Rare Sense Of Optimism At Day School Conference


Chicago — Since 2008, when the U.S. economy tanked in the wake of the Madoff Ponzi scheme scandal, Jewish day school conferences have been a place for lay and professional leaders of the movement to kvetch about hard times. And for good reason. Their difficulty in trying to provide quality Jewish and secular education while keeping steep tuition costs in line was a persistent theme. Pessimism was in the air.

The dilemma hasn’t gone away, but this week’s first national Jewish day school conference sponsored by the newly formed Prizmah (Hebrew for prism) has had a decidedly upbeat mood. There is an air of enthusiasm among the more than 1,000 principals, teachers, administrators and lay leaders gathered at a downtown hotel here for three days.

In large part that’s because they’ve seen that the New York-based Prizmah, the result of a complex merger over the last two years of five national Jewish day school organizations — the Orthodox Yeshiva School Partnership, Pardes (Reform), Schechter (Conservative), PEJE (which helps day schools with governance and fundraising issues) and RAVSAK: The Jewish Community Day School Network — is for real, making good on its pledge to bring innovation and substantive content to day schools across the denominational spectrum.

The birthing process wasn’t easy. It has been more than two years since leading day school funders — primarily the Avi Chai and Jim Joseph Foundations — made clear their belief that it was ineffective to fund the existing five national groups separately. They felt there was too much overlap, and that a single body could serve the common interests of the different streams while allowing them to maintain their own religious identity.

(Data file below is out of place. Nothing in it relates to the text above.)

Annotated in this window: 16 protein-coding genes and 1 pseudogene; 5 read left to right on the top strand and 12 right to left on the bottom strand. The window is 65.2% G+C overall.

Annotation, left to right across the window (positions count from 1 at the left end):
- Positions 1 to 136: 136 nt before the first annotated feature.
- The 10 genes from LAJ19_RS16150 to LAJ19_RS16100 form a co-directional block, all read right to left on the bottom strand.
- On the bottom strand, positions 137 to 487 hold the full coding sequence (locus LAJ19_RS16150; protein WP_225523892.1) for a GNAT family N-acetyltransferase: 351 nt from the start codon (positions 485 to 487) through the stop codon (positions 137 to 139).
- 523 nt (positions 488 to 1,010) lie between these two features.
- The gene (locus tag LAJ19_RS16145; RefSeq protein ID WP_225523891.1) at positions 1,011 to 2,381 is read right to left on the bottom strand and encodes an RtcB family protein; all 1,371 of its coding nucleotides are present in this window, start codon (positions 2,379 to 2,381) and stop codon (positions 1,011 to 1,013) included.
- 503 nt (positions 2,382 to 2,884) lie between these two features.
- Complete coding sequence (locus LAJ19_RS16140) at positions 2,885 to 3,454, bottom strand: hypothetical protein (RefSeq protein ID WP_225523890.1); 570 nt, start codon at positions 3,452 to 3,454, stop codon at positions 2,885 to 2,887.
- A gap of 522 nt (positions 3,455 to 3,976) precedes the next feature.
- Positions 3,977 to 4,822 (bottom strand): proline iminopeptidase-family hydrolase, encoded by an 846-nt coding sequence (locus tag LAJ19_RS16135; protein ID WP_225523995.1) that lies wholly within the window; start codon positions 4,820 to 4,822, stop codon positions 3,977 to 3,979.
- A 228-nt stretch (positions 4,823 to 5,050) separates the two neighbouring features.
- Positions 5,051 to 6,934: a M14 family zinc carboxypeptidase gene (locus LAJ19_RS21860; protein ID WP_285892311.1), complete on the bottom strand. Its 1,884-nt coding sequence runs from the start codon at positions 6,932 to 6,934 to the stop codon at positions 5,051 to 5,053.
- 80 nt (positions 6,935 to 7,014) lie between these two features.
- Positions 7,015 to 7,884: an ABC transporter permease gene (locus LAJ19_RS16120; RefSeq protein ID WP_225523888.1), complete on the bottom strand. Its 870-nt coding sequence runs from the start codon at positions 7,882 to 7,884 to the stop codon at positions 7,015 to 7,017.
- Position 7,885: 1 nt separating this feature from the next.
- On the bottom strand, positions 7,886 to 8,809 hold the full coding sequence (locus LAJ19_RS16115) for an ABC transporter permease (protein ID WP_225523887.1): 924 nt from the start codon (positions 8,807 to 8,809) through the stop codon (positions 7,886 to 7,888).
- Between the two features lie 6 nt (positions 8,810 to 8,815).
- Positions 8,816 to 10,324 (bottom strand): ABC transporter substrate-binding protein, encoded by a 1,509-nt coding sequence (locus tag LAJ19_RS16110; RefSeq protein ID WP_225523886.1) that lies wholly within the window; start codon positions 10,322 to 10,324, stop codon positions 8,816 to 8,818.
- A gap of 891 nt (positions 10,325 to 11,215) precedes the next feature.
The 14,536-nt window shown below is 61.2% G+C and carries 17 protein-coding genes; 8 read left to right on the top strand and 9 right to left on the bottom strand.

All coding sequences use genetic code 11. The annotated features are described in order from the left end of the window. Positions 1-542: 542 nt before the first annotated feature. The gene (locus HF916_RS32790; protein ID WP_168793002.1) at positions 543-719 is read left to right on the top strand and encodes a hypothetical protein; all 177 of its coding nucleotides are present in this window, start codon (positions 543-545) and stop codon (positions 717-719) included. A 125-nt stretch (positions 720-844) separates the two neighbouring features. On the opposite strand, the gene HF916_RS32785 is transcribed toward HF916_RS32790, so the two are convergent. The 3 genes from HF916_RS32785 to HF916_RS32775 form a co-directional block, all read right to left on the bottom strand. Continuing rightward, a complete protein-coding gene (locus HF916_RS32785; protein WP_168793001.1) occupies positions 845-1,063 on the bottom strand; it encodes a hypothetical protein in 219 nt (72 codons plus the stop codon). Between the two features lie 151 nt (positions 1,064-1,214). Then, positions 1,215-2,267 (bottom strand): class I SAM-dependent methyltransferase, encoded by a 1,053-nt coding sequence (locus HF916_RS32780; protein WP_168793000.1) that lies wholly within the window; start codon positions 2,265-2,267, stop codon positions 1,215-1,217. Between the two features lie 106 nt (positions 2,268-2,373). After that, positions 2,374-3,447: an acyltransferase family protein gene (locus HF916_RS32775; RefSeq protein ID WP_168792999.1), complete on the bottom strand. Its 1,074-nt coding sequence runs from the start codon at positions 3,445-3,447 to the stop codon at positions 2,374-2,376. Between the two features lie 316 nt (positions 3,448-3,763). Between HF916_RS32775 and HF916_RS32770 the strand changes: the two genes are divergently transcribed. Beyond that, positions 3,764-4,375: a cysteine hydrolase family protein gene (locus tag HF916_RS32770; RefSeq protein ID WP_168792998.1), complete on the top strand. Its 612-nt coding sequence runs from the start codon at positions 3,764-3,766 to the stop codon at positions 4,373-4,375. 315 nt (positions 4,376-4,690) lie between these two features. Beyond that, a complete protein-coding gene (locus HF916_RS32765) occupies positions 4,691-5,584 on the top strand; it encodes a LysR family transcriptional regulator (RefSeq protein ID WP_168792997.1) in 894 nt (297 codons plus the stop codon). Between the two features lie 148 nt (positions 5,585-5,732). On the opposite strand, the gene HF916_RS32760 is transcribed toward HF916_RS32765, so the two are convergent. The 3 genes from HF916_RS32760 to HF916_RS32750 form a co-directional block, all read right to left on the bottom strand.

The organizations balked at first, but when faced with the possibility of losing their major funding, had little choice but to agree to form one entity. The five top executives were kept on for six months as Prizmah launched this past year, but the understanding was that none would lead the new group, so as to avoid politicking. The same applied to the five lay chairs of the founding groups.

It was difficult for the leaders to work themselves out of a job, and there was skepticism in the field about the anticipated results.

But I detected little cynicism at this week’s conference, Prizmah’s debut event. A wide range of lay leaders and professionals from around the country told me how impressed they were, starting with the size of the turnout, which was more than double those of pre-Prizmah conferences. They noted the variety and quality of the scores of working sessions, which included three-hour “intensives,” a choice of up to a dozen concurrent 80-minute programs, 45-minute programs and a “playground” area to explore the latest in technology and software.

Among the highlights: an expert game developer on the positive aspects of gaming and why it’s the future of learning; innovations in the field of online Jewish studies; a roundtable on how to navigate respectful discussions on the national political climate in the Trump era; and a Second City presentation on how improv can be a powerful tool for educators.